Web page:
It was four days before her daughter’s wedding when Mary Steele swerved off the road in October of 2011. Steele ran into a fence and was found slumped over her steering wheel. At age 59, she had a heart attack.
“Several people stopped to help. They had to break out the windows of my brand-new car and pulled me out to start CPR. I really think they were my guardian angels,” Steele said. “EMS was just around the corner and brought me to the hospital which was seconds away.”
Steele, a former teacher at Spartanburg Day School, was in a coma for five days, and doctors told her children she had a 30 percent chance of living. After doctors lowered her body temperature with the Code Freeze procedure, Steele wiggled her big toe.
She was implanted with a pacemaker and defibrillator and walked out of the Spartanburg Regional Heart Center 11 days after her heart attack. The Spartanburg Medical Center Heart Center is the first in the state to receive the Chest Pain Center with Primary PCI with Resuscitation Accreditation from the American College of Cardiology, meaning they can quickly help patients like Mary.
“We postponed my daughter’s wedding and in 2012 we had two weddings. In 2013 we celebrated the birth of my first granddaughter,” Steele said. “I truly feel like I had a second chance at life. I actually died. I truly believe there were guardian angels who happened to be at the right place and the right moment.”
Heart disease is the number one killer of women, and it affects one in every three women. It is critical that women pay attention to their bodies and not ignore the symptoms that something is just not right. Symptoms for women are often not the same as for men.
“Women think they do not have the time to be sick. They have a job, children, a husband and a house to take care of or they are too young,” Steele said. “Women often think if they ignore these warning signs that they will just go away. They won't! I am living proof that they did not go away.”
Surviving a heart attack prompted Steele to change her lifestyle.
“Take the time to put yourself first,” she said. “Adopt a change of life: make exercise an important part of your day, eat a healthier diet, and take the time each day to be grateful for what you have been given.”
Along with being a spokesperson, Steele is an advocate. She reminds women not to ignore the symptoms and know their body.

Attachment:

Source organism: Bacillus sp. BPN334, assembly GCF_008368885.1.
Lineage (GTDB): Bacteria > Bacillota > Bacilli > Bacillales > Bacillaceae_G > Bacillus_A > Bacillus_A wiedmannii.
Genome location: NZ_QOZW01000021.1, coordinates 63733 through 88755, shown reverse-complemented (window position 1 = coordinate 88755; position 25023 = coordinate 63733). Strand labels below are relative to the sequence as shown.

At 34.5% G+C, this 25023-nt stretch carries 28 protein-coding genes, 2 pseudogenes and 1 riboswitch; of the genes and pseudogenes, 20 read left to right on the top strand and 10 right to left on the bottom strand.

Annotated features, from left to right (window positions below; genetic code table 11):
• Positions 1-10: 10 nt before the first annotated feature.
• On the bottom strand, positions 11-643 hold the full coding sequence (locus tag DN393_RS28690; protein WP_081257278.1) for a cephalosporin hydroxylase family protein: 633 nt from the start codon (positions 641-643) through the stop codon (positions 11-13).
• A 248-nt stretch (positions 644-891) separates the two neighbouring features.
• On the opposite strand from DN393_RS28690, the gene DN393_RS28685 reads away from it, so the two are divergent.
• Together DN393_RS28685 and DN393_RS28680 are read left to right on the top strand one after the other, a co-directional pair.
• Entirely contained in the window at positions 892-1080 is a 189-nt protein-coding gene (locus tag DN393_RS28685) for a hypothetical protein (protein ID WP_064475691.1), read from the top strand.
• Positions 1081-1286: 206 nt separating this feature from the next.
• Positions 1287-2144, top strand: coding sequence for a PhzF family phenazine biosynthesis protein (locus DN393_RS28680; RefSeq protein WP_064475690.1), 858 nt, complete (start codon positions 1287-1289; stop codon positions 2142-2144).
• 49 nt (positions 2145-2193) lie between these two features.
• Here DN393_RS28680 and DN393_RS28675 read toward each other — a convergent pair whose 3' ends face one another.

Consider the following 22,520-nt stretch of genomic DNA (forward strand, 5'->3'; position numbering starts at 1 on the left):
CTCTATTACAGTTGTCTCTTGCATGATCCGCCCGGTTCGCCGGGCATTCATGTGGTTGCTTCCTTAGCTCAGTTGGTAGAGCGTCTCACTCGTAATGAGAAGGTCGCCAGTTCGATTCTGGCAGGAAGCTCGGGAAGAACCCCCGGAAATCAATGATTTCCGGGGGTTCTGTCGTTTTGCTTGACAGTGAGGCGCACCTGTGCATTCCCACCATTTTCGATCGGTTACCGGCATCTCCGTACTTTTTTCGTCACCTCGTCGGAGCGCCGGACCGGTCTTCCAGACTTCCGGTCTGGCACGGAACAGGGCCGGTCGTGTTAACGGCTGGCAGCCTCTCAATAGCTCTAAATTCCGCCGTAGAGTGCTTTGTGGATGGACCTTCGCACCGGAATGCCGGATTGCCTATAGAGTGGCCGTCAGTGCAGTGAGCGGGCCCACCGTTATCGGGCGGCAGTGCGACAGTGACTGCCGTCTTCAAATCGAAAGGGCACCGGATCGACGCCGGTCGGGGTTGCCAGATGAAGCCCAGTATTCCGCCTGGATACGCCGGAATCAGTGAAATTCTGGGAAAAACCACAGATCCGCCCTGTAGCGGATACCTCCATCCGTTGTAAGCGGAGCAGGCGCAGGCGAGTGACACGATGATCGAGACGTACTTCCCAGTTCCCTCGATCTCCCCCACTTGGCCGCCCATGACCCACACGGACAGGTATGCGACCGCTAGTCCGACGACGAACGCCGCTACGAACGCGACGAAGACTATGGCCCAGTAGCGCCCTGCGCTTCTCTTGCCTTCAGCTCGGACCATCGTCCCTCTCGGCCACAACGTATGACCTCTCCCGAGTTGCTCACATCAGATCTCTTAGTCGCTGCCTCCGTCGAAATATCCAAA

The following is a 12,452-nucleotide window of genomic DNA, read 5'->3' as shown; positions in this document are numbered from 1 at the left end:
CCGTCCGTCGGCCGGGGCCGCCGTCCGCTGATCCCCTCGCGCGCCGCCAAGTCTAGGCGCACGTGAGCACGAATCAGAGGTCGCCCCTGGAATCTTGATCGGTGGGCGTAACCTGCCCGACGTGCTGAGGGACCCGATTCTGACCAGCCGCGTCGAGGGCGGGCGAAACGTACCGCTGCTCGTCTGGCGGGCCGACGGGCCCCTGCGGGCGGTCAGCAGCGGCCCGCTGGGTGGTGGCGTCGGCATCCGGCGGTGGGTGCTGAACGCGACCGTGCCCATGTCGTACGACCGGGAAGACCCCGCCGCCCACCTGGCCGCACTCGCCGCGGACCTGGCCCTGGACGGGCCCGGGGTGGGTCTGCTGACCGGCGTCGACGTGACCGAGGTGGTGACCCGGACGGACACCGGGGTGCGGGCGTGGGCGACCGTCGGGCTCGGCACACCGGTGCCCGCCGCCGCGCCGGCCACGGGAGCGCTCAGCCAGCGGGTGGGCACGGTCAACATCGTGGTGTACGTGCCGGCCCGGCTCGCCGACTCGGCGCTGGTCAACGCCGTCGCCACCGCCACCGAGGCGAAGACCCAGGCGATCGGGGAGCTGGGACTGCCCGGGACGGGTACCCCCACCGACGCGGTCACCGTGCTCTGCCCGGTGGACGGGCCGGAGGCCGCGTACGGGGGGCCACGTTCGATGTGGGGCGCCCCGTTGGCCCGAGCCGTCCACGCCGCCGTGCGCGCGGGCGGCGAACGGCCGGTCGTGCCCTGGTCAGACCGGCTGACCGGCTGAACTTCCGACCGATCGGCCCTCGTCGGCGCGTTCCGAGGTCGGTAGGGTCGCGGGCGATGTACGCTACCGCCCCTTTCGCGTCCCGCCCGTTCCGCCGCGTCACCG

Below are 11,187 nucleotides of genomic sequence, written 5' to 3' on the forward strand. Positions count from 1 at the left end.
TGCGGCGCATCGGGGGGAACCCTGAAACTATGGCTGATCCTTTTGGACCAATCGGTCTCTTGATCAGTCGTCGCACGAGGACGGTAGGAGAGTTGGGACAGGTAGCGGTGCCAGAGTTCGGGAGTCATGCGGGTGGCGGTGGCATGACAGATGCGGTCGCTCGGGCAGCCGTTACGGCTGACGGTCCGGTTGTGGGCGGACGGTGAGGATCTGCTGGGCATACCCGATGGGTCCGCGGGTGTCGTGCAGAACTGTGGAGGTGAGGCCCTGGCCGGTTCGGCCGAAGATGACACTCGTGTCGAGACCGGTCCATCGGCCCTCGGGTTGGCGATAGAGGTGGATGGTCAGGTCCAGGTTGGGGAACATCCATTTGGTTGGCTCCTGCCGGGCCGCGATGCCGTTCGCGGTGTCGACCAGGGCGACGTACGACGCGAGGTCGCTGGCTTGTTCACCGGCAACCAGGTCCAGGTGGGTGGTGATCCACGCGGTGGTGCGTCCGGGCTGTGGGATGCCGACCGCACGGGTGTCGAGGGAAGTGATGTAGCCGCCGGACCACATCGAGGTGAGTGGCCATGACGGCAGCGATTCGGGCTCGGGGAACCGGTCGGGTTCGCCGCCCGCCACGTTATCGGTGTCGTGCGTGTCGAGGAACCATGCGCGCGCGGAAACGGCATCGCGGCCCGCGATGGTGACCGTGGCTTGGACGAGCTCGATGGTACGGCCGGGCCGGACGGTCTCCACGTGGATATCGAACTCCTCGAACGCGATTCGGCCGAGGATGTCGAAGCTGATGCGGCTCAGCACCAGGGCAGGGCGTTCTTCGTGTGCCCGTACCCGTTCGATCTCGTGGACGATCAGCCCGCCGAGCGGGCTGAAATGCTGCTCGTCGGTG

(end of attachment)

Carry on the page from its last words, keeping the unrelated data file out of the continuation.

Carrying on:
“Women really need to pay attention to their symptoms. For women, a heart attack could start with a strange pain in your shoulder or a pain in your finger,” Steele said.
Knowing your body is key, and also that heart disease doesn’t discriminate.
“I was 59 when I had my heart attack, but women can be as young as 28 or as old as 82,” Steele said. “I always thought I was pretty healthy, but I ignored the symptoms. Prior, I had been short of breath and had palpitations but did nothing about it. Before my heart attack, I was tired from my head to my toes and I was already being treated with medication.”
Now Steele’s mantra is to keep her stress level low and her physical activity rate high.
She exercises Monday through Friday, which helps her release stress. Her heart attack inspired her sister, who lost 40 pounds through exercise and heart healthy eating. A fellow teacher paid attention to her body signs and learned she needed to have a stint put in.
“I truly enjoy every single moment of every single day. There are a lot of tears of happiness,”
Steele said. “I was given this second chance, and I know I’m supposed to share my story to help other women.”
If you have concerns about symptoms, make an appointment with your doctor or find a physician at MedicalGroupOfTheCarolinas.com.
Join us for heart events during February:
Heart Matters Support Group
Wednesday, Feb. 20, 11:30 a.m. – 1 p.m.
First Presbyterian Church – Spartanburg
Held in the William L. Arthur Center at First Presbyterian Church, Heart Matters is a support group for women living with or at risk of heart disease. Lunch and monthly programs are provided. To register for this free event, click the link above or call 864-560-8185 for more information.
Diagnosis: Coronary Artery Disease
Thursday, Feb. 21, 12 -1 p.m.
Pelham Medical Center Medical Office Building Community Room
What is coronary artery disease? How is it diagnosis? What can you do to prevent it? Can it be cured? Join Joseph Mobley, MD to get the answers to these questions and more. Advance registration is required, and a healthy lunch will be provided. Click the link above or call 864-849-9130 to register.
Annual Red Shoe Luncheon
Monday, Feb. 25, 11 a.m. – 1 p.m.
Fogartie Hall – First Presbyterian Church, Spartanburg
Join us at the Annual Red Shoe Luncheon. This year, we will hear from Rebecca Portman, Food and Nutrition Coordinator of Forward Food. Meat and dairy-free foods are becoming more trendy by the day, but why? Rebecca will walk us through science behind the health, environmental, and ethical reasons that plant-based foods are becoming so popular and what this means for our food production systems. The event is free, but space is limited and pre-registration is required. Click the link above to register. Come any time between 11 a.m. -12 p.m. to attend the Spartanburg Regional health fair. The doors to the luncheon and presentation will open at 12 p.m.